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Five Reasons Why Chocolate Cake For Breakfast WON'T Be A Food Trend In 2017 – But Here's 10 That Will Be

Picture of Andrew Webb
Andrew Webb
Food & Drink Editor
Updated: 19 December 2016
As 2016 draws to a close, Culture Trip’s food editor Andrew Webb predicts the big trends for the coming year.

Move over cornflakes, so long bacon, in October this year, many media outlets reported that chocolate cake for breakfast was going to be a big trend for 2017. We here at Culture Trip are calling foul on this one. Here’s why…

• The best breakfast foods you eat with your hands.

• Sales of cereals are down because of high sugar levels, and there’s a lot of sugar in cake.

• Breakfast is either fibre, protein, fruits or grains – not cake.

• In Britain, it’s socially unacceptable to eat cake before 9am.

• And finally… the entire story comes from one press release that doesn’t even mention chocolate cake.

Yes, that’s right. The story comes not from Hackney, or Williamsburg, but from an advertising agency in Boulder, Colorado. Boulder’s a nice place, but a hot bed of food trends it is not. Of course, like all good food stories, there’s a healthy dollop of dodgy science to ‘back it up’.

Apparently, a recent report shows that eating chocolate ‘improves’ brain functions. The idea is that people might want to eat it in the morning to get their minds going. This then, ‘might’ lead to diners and brunch outlets offering dessert on their morning menus. And so through a process of Chinese whispers in the media, this came to be regarded as a full-blown new food trend: chocolate cake for breakfast, everyone!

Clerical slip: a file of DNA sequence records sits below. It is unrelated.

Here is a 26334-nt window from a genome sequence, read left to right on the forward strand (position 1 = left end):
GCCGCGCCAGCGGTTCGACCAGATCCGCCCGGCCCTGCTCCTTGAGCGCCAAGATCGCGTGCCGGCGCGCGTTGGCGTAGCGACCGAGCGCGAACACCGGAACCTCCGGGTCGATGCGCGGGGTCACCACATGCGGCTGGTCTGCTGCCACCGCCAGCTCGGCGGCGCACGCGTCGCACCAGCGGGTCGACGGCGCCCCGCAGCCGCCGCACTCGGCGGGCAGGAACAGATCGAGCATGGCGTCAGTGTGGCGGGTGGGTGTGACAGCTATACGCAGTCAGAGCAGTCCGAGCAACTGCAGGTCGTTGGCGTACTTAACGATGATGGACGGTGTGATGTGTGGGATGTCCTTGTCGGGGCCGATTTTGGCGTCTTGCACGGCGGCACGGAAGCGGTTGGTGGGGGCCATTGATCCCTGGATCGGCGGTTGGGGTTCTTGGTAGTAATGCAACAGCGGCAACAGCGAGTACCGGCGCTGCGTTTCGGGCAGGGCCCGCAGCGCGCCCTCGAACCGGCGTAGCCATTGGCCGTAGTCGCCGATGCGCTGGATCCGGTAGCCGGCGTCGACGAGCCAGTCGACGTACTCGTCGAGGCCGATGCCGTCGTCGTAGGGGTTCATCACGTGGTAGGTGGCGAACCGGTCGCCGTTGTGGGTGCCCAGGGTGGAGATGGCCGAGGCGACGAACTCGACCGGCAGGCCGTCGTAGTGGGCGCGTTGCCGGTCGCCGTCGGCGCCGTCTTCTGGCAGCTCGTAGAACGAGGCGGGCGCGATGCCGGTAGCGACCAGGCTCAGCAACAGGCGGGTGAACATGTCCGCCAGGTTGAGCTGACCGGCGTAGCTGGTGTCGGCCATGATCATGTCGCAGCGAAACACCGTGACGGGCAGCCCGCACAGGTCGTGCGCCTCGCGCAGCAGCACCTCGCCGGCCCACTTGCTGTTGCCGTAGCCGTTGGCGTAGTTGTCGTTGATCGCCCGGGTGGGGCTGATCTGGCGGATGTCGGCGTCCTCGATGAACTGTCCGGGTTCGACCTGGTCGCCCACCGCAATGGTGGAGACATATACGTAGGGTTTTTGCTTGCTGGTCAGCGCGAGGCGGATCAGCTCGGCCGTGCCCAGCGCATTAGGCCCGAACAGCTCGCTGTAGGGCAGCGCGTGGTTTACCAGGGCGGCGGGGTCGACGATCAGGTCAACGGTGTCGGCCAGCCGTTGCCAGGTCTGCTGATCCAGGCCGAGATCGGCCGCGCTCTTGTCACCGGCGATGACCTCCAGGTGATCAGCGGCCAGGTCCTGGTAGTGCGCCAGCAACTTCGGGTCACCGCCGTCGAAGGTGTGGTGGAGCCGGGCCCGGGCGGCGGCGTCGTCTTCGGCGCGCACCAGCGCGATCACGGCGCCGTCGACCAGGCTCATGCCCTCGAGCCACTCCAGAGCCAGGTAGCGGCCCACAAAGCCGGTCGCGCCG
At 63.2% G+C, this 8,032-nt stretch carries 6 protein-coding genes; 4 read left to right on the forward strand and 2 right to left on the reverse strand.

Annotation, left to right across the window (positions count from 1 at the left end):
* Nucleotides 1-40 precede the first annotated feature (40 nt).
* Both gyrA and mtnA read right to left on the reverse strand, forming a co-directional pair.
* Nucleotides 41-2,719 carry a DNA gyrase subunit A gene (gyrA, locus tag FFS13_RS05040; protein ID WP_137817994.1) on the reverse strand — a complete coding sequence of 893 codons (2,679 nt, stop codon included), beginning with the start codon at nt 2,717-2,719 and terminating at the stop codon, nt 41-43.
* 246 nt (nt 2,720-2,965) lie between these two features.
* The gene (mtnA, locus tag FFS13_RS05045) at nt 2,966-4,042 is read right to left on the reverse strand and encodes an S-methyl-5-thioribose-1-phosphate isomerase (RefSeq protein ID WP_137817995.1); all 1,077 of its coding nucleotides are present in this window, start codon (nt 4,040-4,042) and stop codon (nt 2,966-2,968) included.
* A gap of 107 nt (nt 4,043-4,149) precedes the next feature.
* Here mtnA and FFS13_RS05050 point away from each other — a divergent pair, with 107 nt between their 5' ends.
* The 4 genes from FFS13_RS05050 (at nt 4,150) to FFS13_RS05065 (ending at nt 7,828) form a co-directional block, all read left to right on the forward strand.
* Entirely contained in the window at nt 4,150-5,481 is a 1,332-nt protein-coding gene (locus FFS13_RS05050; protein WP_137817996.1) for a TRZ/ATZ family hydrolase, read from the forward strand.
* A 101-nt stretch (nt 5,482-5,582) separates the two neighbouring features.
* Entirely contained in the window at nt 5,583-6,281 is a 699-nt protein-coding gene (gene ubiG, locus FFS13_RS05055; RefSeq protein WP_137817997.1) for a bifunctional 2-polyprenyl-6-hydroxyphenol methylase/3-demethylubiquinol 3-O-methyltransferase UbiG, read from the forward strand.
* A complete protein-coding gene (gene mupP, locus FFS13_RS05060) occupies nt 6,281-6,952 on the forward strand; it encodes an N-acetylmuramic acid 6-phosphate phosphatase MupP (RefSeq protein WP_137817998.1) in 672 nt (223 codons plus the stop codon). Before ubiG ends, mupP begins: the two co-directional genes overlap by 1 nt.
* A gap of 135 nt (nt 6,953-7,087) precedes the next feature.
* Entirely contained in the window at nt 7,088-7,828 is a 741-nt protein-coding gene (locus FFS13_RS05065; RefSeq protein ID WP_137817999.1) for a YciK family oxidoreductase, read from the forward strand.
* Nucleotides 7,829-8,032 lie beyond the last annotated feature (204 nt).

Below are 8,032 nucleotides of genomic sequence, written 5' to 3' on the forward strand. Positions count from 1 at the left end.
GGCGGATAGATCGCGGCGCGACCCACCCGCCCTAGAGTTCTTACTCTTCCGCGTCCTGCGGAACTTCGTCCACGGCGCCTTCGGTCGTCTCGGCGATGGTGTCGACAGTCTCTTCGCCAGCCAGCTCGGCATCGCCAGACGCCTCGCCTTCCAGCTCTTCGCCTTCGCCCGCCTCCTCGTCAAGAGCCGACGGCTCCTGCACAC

Food trends for 2017

Chocolate cake aside, what could be the food trends for 2017 in the UK? Well, here’s my round up based on hunches, lunches, and a bit of the ol’ crystal ball gazing.

1. Brexit bites
Overshadowing everthing is the Brexit deal the Government is currently negotiating. Will it be hard, soft, smooth, rough or will it even go ahead? Whatever happens, Brexit will affect the UK’s dining scene, from the cost of raw ingredients to staffing issues. Many restaurants import their raw ingredients from EU countries. If the cost of these rise, so will the prices on menus. It’s not just eating out either. We’ve already seen Morrisons raise the price of Marmite recently. Could this be the beginning of the end of ‘cheap food’?

Brexit Food © AndreyCherkasov / Shutterstock

Brexit Food | © AndreyCherkasov / Shutterstock

2. Freakshake backlash
In the late 90s everyone went mad for cupcakes. Then people realised they didn’t taste all that good and were all about the spectacle. Today, you only see cupcakes at tacky weddings in regional towns. The same thing will happen to freakshakes, mark my words.

Freakshow Shakes © Studio KIWI / Shutterstock

Freakshow Shakes | © Studio KIWI / Shutterstock

3. The personal chef
I predict a big trend for 2017 will be the affordable personal chef. Everyone has a cleaner these days, so why not a cook? Services like EhoChef match home cooks and chefs with hungry people and families, so you come home to dinner on the table.